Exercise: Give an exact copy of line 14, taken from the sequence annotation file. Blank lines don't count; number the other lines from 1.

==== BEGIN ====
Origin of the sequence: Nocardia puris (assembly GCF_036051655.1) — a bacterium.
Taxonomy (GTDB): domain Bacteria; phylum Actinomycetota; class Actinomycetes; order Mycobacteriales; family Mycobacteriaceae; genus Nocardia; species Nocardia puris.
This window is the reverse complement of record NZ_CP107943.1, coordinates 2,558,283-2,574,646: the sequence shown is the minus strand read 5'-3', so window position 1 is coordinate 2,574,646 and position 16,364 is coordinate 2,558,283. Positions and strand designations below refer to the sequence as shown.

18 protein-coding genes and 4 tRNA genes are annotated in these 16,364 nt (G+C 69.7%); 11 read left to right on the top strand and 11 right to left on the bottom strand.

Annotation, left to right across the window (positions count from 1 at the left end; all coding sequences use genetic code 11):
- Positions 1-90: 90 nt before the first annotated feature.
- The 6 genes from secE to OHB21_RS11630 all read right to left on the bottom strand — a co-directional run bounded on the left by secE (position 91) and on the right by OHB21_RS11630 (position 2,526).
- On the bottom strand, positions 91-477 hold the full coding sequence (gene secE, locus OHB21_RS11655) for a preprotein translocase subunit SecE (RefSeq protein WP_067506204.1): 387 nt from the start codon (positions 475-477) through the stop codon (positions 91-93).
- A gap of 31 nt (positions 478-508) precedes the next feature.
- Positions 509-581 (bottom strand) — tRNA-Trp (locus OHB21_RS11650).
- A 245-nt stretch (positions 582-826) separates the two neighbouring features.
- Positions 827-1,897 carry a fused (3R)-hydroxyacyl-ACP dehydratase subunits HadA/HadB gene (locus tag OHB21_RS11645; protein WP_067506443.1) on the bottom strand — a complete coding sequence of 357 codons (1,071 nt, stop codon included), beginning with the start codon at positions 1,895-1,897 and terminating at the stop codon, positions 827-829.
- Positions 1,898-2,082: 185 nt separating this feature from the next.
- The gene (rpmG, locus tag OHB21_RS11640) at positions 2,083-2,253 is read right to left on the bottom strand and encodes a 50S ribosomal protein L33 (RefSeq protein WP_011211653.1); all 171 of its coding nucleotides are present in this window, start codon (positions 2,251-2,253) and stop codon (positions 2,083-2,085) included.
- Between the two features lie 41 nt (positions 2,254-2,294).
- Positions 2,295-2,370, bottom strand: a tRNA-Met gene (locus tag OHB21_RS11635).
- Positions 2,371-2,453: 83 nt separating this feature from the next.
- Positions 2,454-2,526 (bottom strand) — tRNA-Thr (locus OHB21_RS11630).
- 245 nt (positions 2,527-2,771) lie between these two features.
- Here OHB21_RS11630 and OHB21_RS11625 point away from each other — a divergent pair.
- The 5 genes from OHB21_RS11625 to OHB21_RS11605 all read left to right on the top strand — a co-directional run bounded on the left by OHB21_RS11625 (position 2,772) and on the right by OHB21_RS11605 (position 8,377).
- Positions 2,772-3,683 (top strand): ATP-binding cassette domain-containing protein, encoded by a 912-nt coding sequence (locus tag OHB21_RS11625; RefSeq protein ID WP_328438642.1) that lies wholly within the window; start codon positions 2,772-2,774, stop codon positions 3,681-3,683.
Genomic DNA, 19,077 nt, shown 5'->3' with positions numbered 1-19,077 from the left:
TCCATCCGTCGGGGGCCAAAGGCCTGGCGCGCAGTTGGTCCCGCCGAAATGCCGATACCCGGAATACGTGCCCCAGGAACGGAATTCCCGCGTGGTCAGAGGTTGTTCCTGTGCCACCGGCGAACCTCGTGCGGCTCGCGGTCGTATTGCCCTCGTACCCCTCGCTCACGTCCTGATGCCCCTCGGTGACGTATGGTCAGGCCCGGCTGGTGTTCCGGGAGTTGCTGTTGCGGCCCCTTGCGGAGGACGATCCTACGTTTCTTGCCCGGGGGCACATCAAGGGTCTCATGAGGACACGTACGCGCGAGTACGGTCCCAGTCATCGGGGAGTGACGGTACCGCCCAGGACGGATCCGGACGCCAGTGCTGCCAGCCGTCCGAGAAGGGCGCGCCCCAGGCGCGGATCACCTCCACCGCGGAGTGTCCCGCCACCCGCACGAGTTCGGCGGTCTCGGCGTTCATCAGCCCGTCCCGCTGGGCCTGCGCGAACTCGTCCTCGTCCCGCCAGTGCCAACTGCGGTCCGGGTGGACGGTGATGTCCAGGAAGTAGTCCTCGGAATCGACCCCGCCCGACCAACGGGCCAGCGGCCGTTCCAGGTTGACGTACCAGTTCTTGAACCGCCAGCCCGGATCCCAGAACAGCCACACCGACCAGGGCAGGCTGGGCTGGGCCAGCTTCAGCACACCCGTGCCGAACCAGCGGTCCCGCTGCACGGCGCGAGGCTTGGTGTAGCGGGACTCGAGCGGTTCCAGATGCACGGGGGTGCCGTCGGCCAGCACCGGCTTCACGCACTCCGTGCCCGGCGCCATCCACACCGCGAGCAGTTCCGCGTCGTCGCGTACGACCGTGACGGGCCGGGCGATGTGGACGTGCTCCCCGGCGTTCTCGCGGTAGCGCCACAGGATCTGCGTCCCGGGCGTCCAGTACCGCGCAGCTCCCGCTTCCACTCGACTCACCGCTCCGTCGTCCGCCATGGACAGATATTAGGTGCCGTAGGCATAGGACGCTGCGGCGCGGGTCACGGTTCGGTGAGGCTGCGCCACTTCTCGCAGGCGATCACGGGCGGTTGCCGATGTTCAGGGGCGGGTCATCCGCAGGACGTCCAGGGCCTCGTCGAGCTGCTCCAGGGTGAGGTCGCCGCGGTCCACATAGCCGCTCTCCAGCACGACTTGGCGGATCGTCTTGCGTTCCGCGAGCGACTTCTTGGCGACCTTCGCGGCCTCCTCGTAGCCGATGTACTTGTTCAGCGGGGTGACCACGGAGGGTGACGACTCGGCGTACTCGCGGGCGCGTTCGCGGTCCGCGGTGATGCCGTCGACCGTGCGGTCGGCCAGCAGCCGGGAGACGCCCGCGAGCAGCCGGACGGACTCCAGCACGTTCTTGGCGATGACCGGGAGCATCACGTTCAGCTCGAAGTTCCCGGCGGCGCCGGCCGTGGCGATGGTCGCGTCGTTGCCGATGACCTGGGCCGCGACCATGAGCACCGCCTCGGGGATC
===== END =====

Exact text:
- The gene (rpmG, locus tag OHB21_RS11640) at positions 2,083-2,253 is read right to left on the bottom strand and encodes a 50S ribosomal protein L33 (RefSeq protein WP_011211653.1); all 171 of its coding nucleotides are present in this window, start codon (positions 2,251-2,253) and stop codon (positions 2,083-2,085) included.